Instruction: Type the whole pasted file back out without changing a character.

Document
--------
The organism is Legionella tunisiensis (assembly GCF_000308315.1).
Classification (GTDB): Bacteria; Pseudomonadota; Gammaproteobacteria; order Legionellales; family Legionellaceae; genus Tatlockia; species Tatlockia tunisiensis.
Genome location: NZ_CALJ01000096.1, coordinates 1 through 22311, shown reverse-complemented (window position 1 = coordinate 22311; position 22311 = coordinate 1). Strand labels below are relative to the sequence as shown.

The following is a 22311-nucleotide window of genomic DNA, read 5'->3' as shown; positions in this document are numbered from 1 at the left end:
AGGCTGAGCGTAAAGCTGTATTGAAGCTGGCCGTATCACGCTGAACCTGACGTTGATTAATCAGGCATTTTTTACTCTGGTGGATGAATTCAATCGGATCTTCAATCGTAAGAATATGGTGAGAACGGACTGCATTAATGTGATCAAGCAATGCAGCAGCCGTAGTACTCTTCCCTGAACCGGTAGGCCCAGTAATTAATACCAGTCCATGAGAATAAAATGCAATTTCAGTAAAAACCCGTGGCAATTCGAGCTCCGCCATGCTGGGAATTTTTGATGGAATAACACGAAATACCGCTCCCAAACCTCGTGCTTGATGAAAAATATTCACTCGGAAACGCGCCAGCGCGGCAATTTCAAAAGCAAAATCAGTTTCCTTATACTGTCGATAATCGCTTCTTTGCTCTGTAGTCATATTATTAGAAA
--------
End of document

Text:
The organism is Legionella tunisiensis (assembly GCF_000308315.1).
Classification (GTDB): Bacteria; Pseudomonadota; Gammaproteobacteria; order Legionellales; family Legionellaceae; genus Tatlockia; species Tatlockia tunisiensis.
Genome location: NZ_CALJ01000096.1, coordinates 1 through 22311, shown reverse-complemented (window position 1 = coordinate 22311; position 22311 = coordinate 1). Strand labels below are relative to the sequence as shown.

The following is a 22311-nucleotide window of genomic DNA, read 5'->3' as shown; positions in this document are numbered from 1 at the left end:
AGGCTGAGCGTAAAGCTGTATTGAAGCTGGCCGTATCACGCTGAACCTGACGTTGATTAATCAGGCATTTTTTACTCTGGTGGATGAATTCAATCGGATCTTCAATCGTAAGAATATGGTGAGAACGGACTGCATTAATGTGATCAAGCAATGCAGCAGCCGTAGTACTCTTCCCTGAACCGGTAGGCCCAGTAATTAATACCAGTCCATGAGAATAAAATGCAATTTCAGTAAAAACCCGTGGCAATTCGAGCTCCGCCATGCTGGGAATTTTTGATGGAATAACACGAAATACCGCTCCCAAACCTCGTGCTTGATGAAAAATATTCACTCGGAAACGCGCCAGCGCGGCAATTTCAAAAGCAAAATCAGTTTCCTTATACTGTCGATAATCGCTTCTTTGCTCTGTAGTCATATTATTAGAAA